#23

I’m actively thinking about it :slight_smile:


#24

Hey Amal
Any news on my Honda key project?


#25

Not yet… just sold the house and the lab/office/garage was attached to that house… so DT is officially homeless at the moment :confused: The key is safe though and the project continues as soon as I have a bench to work on. Sorry for the delay… bad timing.


#26

Congrats on selling your house/lab; the hassle can be mind-numbing.
Wish I could help in some way.
I continue to spread your name/brand, etc.; Lots of interest from the Wrinkle Ranch.
I’ve encountered no obstacles to acceptance, save one: “BUT, what happens when you trade in your existing car for a new one?” Correct answer: “Simple! Cut off the tagged hand, and implant a fresh tag in the stub.”
Can’t wait to get mine; folks will be watching closely, so it’s important to get it right.
Pleased to be part of the Amal-gam.


#27

For what it’s worth I am working on a similar project. My wife has a 2016 Chevrolet Camaro and in the event the proximity key’s battery has failed there is a rfid reader in the front cup holder. Simply drop the key fob into the holder and you can start the car.

This would not help enter the vehicle but I could, in theory, start the car without the fob.
Attached is an image of the $5 chip embedded in the proximity key. I have one in my possession and will be programming the security system to accept it in the following days. The final step is coating and implanting, though it is a bit bulky.


#28

And you can confirm that the car will keep running after this is removed from the cup holder?


#29

I will attempt to program this week and will report back. I have a good working knowledge of GM security protocols as I work in automotive service, and in my professional opinion the car should remain running with the chip no longer in the holder.

I’ll let you know soon.


#30

Hey Amal,
It’s Jon Sherry again about the 2017 Accord Hybrid proximity key. I sent you the prox key on March 20, nearly 3 mos ago. By now you probably know if an implantable chip can be synced with the Honda key…yes? But I’m wondering: when you send me the implant and return the key, will that key still operate if needed in an emergency? Or will the pairing process render the key useless? (in which case I’d have to buy a replacement key ($800!) at the end of the lease before returning the car).


#31

Hi Jon,

I still have your key :slight_smile: I will not be making an implant that can be synced with the car from it, but I will be exploring the possibility of creating a reader that can read one of our other implants… an xNT or xEM possibly. Then, I will disassemble your key, and connect it’s internal circuitry to that reader… kind of like how the Borg assimilate things into their collective :slight_smile:

This process will basically convert the key into a pile of parts which will not be able to be reassembled into a normal key again. Since that would cost you a criminal amount of money, if you would like me to simply return the key and we’ll call the whole thing off, just let me know.


#32

Amal, I’m heartsick. I’ve told everyone about your project and have worked hard to lay the groundwork for future sales based on my experience. Even the video guy is eager to get started.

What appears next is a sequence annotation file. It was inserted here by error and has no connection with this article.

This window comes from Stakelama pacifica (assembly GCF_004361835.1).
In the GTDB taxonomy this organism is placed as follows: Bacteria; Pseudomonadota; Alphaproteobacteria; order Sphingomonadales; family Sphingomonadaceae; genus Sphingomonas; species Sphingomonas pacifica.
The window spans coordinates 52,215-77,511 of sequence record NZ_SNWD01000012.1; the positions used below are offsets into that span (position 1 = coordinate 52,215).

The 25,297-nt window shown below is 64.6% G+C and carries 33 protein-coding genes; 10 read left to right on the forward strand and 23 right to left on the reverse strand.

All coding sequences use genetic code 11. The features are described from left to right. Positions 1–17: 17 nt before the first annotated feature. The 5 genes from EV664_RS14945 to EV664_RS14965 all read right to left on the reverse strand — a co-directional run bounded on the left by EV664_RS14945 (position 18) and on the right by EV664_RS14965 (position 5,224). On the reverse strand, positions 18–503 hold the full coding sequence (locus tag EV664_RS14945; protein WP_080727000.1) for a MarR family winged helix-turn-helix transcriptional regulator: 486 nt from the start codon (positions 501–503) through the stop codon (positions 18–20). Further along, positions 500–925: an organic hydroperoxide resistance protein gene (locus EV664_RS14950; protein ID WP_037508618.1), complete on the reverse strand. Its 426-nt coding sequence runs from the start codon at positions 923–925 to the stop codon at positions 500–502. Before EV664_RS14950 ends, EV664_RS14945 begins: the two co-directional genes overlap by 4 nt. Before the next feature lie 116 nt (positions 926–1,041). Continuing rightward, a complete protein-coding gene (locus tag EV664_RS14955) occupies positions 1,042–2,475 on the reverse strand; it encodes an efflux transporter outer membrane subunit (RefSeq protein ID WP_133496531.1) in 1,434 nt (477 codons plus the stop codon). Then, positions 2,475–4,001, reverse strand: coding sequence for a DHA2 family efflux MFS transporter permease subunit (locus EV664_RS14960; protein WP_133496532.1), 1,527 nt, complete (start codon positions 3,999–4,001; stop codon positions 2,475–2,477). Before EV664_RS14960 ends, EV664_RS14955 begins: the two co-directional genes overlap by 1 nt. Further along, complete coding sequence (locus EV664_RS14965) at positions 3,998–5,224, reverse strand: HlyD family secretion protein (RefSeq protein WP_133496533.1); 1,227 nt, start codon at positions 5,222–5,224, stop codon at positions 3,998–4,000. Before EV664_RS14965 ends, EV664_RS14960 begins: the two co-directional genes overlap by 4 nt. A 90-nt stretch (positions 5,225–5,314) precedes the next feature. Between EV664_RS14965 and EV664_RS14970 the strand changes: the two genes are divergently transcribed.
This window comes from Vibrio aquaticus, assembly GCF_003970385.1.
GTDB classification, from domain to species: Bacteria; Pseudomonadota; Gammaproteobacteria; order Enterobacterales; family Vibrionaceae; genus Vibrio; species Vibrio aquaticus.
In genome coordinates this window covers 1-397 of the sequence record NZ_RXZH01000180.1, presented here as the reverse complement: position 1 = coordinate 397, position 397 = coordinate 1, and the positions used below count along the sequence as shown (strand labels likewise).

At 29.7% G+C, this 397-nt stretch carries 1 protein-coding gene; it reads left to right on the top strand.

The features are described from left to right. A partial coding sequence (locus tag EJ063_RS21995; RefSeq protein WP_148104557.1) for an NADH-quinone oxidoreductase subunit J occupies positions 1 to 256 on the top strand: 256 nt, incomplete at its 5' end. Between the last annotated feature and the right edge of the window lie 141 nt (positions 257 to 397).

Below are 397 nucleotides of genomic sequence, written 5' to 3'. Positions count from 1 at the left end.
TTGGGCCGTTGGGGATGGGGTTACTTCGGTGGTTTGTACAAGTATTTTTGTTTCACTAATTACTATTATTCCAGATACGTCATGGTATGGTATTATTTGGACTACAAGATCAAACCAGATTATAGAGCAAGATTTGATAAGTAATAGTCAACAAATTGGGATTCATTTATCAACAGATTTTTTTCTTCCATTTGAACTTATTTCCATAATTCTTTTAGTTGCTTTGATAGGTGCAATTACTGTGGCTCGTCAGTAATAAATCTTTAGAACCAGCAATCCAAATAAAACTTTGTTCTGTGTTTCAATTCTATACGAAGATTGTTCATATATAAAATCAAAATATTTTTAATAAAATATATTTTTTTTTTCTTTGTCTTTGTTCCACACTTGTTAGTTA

There must be other options, eg,

  1. Replicating the key components of the proximity key needed to build the required reader?

  2. Creating or finding an inexpensive, generic circuitry piece to mimic prox keys?

  3. In lieu of #2, sourcing a generic, ‘brand specific’ circuitry component for Hondas and/or Toyotas at first, and then expanding per market demand.

If it would help you to keep my key a little longer as you consider options, let’s set a return date of 30 days, ie, July 18, OK? Otherwise, the cost of conversion far exceeds the practical benefits of the implant (at least in my case).

Amal, this is not just about me. The true value of your concept is not as just as another boutique toy or shooting star, but as a paradigm-crushing movement.

What would you like to do?
Jon


#33

If a third party option for the car’s keyfob can be found, it might be worth looking into. In the past I set a hard line on doing any engineering work in the automotive field. It is far too messy and waaay outside my scope to bother with, so I cannot engage in engineering a car key fob for various makes and models. However, there must be someone doing it. Keyless2go is a brand that makes remote fobs… but they appear to be the typical pushbutton remotes for controlling door locks. I don’t see any fobs for remote-start or “keyless start” cars… but I think that might be the way to go at this point.

Dealer pricing on these keyfobs is criminal, so there has to be someone going after this market. If you can find an affordable alternative to your keyfob, I can send this one back and accept the other in it’s place.

There is a possibility that I could somehow open the keyfob you sent me and alter it in such a way that it would be possible to reverse the process and put the fob back together again, but sometimes these things are like humpty dumpty… you break them open and they just aren’t going back together again.


#34

Amal, when that day arrives … the day one can send their proximity key to DT and, in return, receive the same key along with an implantable chip holding the capacity to perform the same functions, I will be at the head of what I anticipate will be a very, very long check out line.

I hope that day is near, but until then please return my key - which actually does not belong to me, but to those from whom I lease, ie, Honda.

Only good wishes,
Jon Sherry


#35

USPS tracking 9400111899564267196077


#36

Thank you Amal. I still want to.be involved in helping to market your concepts … so please feel free to lean on me.
Also … are you aware of the ‘ring device,’ which seems to be able to perform the functions of an implant? If not, go to tokenize.com.
Ever thought of joining that wave as a competitor?


#37

Some of what they are trying to do is what we’re focused on with VivoKey.